Album Review // GREY DAZE ‘Amends’
If we were to explain this album in 3 words, they would be ‘tragic, ‘vulnerable’ and above all… ‘evocative’.
Time has come for Chester Bennington’s young self to be revealed to the world in its most true and authentic form. After the icon’s untimely and tragic passing, collective efforts to finish the album started by a reunited Grey Daze, a postponed release date due to the global pandemic and a series of intimate listening parties aimed to sweeten the delay, the most awaited Amends finally sees the light of day… today, 26th of June 2020. Buried feelings got resurrected as unsung lyrics finally found their sound in a matured voice, years after being laid on paper by a young mind and the result is expectedly intriguing in its revelation and unexpectedly spellbinding in its honesty and vulnerability. That being said, forget everything you knew about Linkin Park’s Chester because this album paints a different picture of the man and the legend.
The album kicks off with the pre-released Sickness and it’s shocking intro ‘I’m a whore’, standing as a metaphoric portrayal of his relation with his addictions. He further dives further into the realisation of his condition and how heavy the turmoil weighs on him, but the attitude swiftly changes with Sometimes, becoming if only momentarily genuinely hopeful that ‘things will get brighter, maybe’. What’s In The Eye shifts the attention from Chester’s internal struggles to an external tragic event that marked him and Grey Daze’s drummer Sean Dowdell – the death of a friend in a car accident – and gives voice to their pain and regret. The Syndrome comes as an intimate dialogue and encourages others to introspection, seemingly seeking company in others who are going through a similar experience and are brave and sincere enough to acknowledge and taking ownership of their issues, ending with a simple yet thought-provoking question: ‘Are You Happy?’. In Time continues the introspection and unveils another side of mental illness and its effects on one’s personality, as the recurring attempts of trying to reject and escape the pain through drug abuse and alcohol are messing with one’s sense of identity.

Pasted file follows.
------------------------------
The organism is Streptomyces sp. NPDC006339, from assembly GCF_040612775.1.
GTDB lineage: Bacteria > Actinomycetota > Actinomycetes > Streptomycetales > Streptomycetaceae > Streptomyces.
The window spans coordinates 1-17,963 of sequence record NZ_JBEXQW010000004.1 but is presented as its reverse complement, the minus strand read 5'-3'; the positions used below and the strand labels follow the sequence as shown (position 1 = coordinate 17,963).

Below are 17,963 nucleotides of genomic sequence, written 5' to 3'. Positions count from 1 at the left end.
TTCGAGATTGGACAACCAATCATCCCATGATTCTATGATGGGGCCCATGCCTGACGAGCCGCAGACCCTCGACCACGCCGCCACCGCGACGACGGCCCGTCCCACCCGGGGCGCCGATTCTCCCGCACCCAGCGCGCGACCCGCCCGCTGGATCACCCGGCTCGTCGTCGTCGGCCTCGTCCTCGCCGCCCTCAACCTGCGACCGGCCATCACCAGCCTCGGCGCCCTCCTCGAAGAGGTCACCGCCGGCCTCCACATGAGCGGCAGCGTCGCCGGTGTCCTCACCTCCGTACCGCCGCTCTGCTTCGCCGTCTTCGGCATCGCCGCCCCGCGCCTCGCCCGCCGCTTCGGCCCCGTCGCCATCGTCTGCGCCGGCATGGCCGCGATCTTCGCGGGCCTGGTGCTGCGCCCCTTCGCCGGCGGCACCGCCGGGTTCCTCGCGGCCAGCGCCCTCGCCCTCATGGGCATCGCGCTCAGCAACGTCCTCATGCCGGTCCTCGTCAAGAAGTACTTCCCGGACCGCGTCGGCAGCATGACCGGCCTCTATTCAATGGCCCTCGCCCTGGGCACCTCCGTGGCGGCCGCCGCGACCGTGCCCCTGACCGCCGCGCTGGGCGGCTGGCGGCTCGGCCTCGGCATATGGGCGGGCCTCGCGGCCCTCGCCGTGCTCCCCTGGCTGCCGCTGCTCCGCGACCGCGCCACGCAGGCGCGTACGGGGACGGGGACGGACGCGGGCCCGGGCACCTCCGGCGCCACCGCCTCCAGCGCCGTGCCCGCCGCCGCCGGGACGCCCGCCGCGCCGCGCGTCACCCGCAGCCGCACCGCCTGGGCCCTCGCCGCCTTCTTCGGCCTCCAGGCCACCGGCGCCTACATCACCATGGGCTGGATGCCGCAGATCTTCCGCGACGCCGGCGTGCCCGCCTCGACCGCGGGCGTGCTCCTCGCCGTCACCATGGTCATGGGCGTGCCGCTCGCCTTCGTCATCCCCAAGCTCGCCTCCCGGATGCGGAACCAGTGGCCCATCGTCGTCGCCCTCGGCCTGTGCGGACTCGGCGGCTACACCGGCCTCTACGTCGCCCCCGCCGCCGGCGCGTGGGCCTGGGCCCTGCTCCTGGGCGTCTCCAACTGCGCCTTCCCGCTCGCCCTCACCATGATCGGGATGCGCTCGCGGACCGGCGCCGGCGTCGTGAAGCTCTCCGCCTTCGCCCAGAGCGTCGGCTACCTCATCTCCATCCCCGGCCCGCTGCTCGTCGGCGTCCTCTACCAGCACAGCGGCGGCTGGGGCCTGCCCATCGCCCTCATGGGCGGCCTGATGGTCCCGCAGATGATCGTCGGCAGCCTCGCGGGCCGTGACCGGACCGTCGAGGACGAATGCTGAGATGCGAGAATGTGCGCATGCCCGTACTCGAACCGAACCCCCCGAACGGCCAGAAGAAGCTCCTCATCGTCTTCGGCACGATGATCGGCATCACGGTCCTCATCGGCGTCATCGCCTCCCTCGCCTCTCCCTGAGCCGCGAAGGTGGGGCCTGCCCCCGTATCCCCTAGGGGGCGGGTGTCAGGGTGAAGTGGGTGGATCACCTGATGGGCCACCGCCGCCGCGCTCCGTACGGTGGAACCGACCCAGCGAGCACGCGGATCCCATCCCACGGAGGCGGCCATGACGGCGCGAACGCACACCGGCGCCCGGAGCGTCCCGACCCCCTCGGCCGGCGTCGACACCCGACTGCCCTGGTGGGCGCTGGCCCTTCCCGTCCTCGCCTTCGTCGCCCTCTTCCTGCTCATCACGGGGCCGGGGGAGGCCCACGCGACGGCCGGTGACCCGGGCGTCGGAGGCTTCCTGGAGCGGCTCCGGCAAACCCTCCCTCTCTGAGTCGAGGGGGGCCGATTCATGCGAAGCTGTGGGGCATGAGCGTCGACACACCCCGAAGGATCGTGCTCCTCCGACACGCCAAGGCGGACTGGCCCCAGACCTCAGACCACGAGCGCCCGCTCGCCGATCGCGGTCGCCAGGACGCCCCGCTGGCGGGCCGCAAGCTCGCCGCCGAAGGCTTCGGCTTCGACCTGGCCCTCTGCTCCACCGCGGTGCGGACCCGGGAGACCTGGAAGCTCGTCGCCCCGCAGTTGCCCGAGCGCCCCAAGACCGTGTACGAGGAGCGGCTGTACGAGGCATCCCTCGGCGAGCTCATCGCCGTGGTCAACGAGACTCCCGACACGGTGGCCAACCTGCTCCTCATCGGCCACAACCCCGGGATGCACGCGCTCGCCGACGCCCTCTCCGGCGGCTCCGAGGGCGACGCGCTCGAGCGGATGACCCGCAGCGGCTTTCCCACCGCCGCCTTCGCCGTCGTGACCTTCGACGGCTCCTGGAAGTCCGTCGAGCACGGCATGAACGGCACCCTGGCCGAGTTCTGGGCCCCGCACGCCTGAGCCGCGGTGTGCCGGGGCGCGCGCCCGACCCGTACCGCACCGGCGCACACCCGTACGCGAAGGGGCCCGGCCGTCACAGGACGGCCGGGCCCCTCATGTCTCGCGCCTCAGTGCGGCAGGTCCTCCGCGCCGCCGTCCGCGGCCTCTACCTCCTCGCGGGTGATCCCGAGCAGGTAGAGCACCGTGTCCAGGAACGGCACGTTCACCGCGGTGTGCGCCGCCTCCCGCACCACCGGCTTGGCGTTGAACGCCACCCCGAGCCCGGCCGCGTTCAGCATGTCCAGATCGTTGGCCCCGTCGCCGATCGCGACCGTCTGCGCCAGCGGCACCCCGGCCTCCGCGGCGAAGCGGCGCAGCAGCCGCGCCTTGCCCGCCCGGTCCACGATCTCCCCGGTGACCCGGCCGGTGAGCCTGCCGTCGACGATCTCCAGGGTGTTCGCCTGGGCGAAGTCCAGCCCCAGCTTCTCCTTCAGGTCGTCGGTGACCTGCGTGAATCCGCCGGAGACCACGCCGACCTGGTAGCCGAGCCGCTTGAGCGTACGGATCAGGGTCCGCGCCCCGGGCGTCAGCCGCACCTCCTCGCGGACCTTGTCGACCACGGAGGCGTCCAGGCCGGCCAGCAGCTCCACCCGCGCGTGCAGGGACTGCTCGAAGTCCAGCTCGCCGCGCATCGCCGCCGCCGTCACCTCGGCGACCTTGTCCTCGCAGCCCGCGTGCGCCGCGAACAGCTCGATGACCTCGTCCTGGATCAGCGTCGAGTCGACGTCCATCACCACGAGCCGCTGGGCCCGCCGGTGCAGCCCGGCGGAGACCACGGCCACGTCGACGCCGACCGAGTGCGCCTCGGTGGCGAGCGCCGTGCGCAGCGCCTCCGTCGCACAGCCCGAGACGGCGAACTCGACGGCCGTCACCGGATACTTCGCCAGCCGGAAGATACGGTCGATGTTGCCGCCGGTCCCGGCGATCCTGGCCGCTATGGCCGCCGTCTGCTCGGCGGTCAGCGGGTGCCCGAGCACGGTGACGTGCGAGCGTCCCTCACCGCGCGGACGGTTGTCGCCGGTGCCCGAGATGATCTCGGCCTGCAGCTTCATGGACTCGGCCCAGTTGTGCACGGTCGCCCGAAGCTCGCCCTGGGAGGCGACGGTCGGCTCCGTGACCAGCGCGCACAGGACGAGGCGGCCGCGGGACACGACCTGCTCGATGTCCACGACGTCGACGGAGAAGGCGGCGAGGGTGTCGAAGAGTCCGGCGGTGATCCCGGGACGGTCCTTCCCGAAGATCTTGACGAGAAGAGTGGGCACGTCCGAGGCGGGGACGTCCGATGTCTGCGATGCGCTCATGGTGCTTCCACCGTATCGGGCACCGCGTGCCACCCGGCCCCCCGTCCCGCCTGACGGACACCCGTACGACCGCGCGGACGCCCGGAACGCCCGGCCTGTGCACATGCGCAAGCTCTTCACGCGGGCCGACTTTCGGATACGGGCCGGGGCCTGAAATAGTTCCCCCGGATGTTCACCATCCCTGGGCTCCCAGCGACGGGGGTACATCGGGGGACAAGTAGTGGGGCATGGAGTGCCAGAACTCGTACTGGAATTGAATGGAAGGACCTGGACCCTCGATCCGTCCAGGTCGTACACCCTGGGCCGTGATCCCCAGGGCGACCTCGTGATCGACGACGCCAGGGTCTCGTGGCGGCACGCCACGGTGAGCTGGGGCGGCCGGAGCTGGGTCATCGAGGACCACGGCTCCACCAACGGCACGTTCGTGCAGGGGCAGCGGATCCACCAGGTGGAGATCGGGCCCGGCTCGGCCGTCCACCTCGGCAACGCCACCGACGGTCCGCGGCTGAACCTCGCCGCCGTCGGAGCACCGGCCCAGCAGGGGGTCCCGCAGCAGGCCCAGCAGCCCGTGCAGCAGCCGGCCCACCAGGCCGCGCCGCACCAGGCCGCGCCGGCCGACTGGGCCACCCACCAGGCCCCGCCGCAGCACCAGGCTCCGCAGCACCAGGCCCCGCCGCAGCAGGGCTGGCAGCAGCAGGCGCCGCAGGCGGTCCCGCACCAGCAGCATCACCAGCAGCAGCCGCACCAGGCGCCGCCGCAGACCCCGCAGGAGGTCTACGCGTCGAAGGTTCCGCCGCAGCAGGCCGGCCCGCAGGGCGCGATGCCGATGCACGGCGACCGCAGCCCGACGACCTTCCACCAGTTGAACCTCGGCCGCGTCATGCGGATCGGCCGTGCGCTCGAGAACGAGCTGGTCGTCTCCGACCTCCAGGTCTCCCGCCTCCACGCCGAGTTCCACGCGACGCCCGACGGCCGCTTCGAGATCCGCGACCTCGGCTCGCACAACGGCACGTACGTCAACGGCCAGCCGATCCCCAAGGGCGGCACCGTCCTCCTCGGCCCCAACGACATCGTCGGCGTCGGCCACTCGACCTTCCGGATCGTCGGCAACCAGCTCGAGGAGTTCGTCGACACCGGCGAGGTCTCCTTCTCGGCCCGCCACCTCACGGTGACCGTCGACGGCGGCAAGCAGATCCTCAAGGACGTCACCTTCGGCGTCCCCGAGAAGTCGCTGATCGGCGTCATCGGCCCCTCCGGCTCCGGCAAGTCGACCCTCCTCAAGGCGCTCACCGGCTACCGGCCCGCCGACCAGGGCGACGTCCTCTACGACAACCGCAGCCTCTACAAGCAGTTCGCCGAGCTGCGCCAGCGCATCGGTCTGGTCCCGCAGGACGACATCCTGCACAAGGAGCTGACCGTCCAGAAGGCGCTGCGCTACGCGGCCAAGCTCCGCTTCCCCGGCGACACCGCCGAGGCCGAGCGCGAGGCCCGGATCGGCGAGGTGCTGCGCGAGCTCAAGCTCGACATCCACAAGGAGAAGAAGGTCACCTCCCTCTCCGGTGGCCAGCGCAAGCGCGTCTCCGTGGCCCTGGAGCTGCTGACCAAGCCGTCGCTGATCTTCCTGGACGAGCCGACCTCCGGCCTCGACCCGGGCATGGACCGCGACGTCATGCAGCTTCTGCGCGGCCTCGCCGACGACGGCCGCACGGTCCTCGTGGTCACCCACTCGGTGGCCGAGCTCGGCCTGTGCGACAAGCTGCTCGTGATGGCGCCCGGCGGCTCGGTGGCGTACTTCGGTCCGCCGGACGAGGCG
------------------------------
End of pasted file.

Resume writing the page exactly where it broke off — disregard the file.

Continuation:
If throughout the album the songs are balancing reflective moments defined by subdued guitars and steady paced drums with tumultuous cries for help released through raspy vocals supported by passionate guitars and loud drums, She Shines and B12 are the rogue songs of the album. The first is the heaviest track of the album, incorporating rock and metal elements you’d expect from Linkin Park, while in the latter not only anger and rebellion take over, but it’s the only one that trades musical vocals for a rap and the instrumental no longer holds a secondary, supporting role for the vocals but contributes equally to the song’s impact.
Overall, the album is quite cautious and conservative in its musicality, with the songs being quite limited and repetitive in their musical sequences, which makes them sound pretty similar to a noticeable extent. However, the vocals are marking and their raw energy will touch the hearts of anyone who listens, but the most intriguing aspect of the album is the picture it paints on what was going on in young Chester’s mind, his own view on himself, his addictions and his life, in a way that reshapes everything we thought we knew about the artist. Grey Daze reveal a more intimate, vulnerable and reflective side of the vocalist’s tormented soul than what we were used to and for that they deserve to be heard with an open mind and an open heart.